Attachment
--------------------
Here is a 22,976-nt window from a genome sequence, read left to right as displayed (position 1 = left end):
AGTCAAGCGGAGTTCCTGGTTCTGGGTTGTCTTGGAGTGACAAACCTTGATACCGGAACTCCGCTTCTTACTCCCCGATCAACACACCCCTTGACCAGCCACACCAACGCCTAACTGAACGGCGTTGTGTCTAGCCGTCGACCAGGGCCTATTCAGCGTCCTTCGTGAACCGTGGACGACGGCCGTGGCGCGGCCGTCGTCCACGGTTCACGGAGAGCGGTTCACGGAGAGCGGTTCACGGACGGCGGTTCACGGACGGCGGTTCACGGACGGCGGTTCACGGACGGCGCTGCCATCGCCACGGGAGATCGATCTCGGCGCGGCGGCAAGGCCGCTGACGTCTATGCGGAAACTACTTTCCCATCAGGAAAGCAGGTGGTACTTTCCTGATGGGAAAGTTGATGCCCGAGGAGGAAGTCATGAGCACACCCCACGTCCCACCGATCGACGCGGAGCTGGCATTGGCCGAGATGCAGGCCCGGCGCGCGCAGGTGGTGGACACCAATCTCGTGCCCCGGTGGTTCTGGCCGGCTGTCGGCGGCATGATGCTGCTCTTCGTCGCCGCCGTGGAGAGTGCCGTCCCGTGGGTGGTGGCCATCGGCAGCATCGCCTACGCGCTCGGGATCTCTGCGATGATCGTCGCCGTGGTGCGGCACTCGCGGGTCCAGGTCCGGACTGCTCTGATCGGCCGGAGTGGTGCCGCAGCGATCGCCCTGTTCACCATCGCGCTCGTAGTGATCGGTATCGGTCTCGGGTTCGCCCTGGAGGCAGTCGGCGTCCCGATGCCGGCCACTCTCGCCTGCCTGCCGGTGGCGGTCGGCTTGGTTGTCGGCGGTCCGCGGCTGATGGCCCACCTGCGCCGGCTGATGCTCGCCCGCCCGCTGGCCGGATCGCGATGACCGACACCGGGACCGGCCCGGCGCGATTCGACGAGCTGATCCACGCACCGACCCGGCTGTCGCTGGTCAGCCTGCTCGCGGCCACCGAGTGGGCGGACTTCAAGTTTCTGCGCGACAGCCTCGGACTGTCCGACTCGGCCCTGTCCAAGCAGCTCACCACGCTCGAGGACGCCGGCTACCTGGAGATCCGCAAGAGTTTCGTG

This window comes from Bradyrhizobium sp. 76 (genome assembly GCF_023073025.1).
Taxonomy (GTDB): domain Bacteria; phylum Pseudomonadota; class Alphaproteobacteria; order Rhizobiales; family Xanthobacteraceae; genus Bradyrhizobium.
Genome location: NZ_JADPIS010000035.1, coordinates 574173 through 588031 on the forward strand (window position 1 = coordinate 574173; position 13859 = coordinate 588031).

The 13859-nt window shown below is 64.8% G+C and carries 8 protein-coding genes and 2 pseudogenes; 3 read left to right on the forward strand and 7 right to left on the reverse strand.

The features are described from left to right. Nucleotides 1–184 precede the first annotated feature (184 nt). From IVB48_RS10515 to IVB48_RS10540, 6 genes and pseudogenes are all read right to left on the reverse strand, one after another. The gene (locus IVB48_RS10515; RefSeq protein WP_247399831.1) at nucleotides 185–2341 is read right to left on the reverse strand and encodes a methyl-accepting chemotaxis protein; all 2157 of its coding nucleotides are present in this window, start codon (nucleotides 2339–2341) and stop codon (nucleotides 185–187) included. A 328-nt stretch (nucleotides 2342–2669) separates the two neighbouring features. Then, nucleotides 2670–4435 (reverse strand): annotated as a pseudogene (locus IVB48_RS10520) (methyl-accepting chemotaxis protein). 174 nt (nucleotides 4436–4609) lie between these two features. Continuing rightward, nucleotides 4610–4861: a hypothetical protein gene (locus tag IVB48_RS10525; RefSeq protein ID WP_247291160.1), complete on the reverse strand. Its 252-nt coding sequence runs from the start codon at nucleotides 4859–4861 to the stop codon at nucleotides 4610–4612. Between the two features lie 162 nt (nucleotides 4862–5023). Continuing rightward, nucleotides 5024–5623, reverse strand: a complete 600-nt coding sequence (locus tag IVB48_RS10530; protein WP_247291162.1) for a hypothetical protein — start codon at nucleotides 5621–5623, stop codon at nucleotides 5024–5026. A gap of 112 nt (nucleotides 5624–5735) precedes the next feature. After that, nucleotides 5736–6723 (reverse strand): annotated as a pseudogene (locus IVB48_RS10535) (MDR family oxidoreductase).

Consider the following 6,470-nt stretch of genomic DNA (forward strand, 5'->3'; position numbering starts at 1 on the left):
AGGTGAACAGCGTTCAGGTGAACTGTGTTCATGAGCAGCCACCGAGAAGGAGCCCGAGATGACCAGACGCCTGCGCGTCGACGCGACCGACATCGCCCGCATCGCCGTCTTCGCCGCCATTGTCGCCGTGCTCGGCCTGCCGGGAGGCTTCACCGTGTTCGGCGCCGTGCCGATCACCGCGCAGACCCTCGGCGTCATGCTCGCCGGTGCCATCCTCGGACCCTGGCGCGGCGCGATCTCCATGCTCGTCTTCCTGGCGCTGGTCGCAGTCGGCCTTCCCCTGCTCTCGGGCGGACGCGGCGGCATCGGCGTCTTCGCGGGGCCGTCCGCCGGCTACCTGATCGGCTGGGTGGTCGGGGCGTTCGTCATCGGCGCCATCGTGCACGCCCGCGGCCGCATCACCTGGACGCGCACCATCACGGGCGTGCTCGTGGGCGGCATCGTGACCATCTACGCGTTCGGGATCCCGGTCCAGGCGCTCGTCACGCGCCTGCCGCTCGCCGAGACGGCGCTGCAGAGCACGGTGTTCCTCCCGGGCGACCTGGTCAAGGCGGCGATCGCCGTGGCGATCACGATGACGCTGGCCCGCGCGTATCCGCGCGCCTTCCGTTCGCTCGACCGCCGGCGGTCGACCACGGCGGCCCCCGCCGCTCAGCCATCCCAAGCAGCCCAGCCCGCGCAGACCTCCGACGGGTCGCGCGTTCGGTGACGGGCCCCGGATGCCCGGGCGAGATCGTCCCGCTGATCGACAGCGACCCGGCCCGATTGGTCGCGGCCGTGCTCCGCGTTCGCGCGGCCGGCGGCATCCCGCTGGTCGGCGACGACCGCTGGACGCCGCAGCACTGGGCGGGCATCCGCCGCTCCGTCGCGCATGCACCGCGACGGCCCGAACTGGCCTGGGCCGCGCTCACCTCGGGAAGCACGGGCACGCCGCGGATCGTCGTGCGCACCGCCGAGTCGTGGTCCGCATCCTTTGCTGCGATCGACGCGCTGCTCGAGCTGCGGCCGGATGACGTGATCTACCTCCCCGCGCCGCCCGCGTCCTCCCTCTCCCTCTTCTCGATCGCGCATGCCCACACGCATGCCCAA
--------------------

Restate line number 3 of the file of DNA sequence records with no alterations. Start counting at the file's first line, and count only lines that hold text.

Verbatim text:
This window comes from Bradyrhizobium sp. 76 (genome assembly GCF_023073025.1).